A black teen's letter to Santa Claus got the response he least expected. In the letter, 13-year-old Malik Bryant asked Santa for the one thing money can't buy: "All I ask for is for safety. I just wanna be safe," he wrote.
Malik didn't expect to receive an answer -- much less a reply from the President of the United States.
“I’m like OMG! It’s a letter from Obama, from the president,” 13-year-old Malik Bryant said Sunday, as he proudly held up the signed letter for a reporter.
According to a report in the Chicago Sun Times, Malik was one of 8,500 children who wrote letters to Santa Claus as part of the annual Christmas wish program run by a Chicago nonprofit, DirectEffect Charities.
"When I pulled this one letter from a seventh-grade class at an Englewood elementary school, I couldn’t stop reading it,” said Michelle DiGiacomo, CEO of DirectEffect. “All this kid was asking for was safety. I was floored.”
DiGiacomo said she showed the letter to one of Malik's teachers. “I didn’t know what to do with it. Malik’s teacher suggested we get him winter wear and some school supplies. So I sent off his letter to one of our Santas," she said.
But DiGiacomo wanted to do more. "I couldn’t stop thinking about it."
She reached out to her congressman, U.S. Rep. Michael Quigley. Quigley, who forwarded Malik's letter to the White House, where it landed on President Obama's desk in the Oval office.
DiGiacomo also reached out to Malik's mother to see if he wanted anything special for Christmas.
Malik’s mom said it had to be something Malik could entertain himself with indoors.
Malik, his mother and 2 sisters live on Chicago's gang-infested South Side, where children routinely walk past dead bodies on their way to school.
“Malik doesn’t really go outside," she explained to a reporter. "He has to hear from me all the time telling him he can’t stay out too long because it’s too dangerous,” his 35-year-old mother, who asked not to be identified, told the Sun-Times.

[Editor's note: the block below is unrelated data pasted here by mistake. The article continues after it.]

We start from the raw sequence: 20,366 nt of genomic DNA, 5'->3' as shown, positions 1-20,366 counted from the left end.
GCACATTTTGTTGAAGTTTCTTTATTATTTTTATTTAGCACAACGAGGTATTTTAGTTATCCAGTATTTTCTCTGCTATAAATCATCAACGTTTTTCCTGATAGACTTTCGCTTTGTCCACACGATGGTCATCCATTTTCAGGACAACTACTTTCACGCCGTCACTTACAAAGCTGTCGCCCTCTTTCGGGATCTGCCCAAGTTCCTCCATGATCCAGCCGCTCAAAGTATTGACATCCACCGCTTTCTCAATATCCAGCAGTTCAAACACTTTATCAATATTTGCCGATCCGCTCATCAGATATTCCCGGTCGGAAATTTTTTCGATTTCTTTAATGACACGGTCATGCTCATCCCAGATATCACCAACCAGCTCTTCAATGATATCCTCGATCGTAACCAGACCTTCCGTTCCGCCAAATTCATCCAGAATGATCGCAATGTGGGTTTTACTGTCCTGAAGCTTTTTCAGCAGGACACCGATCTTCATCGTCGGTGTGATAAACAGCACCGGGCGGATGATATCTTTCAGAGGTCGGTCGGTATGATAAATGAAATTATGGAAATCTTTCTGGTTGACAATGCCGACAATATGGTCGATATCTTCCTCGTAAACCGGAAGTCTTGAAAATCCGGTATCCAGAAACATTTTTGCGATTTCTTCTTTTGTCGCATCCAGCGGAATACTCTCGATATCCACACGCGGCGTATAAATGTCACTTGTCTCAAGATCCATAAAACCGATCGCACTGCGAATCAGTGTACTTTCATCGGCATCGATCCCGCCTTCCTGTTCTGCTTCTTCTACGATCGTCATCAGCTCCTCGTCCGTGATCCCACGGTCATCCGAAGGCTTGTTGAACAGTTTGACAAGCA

“Sometimes he wants to go over to my sister’s house nearby, to hang out with his cousins, but he can’t because he has to cross gang lines and walk past all these gang members on some of those blocks. And all he ever hears on the news about our neighborhood is shootings, gangs and violence. Malik knows he’s not safe,” she said.
Through DiGiacomo's outreach efforts, Malik received a new computer and Wii game for Christmas. But there was one more surprise in Santa's sack.
On Saturday evening a certified letter arrived from the White House. It was a signed letter from the president.
“I want to offer you a few words of encouragement,” Mr. Obama wrote Malik.
“Each day, I strive to ensure communities like yours are safe places to dream, discover, and grow. Please know your security is a priority for me in everything I do as President. If you dare to be bold and creative, work hard every day, and care for others, I’m confident you can achieve anything you imagine . . . and I will be rooting for you.”
Malik's mom shared her son's excitement. “I’m just overwhelmed,” she said. “I still can’t believe it. How fantastic that out of all the problems he has in the world, the president took the time out to write a letter concerning about my son. I mean wow, what a Christmas.”
But then reality set in.
“I know the president’s letter isn’t going to like solve the safety reasons out here, and it’s still going to be dangerous, but I’m excited the president of the United States wrote to me, and I can’t wait to show it off," he said.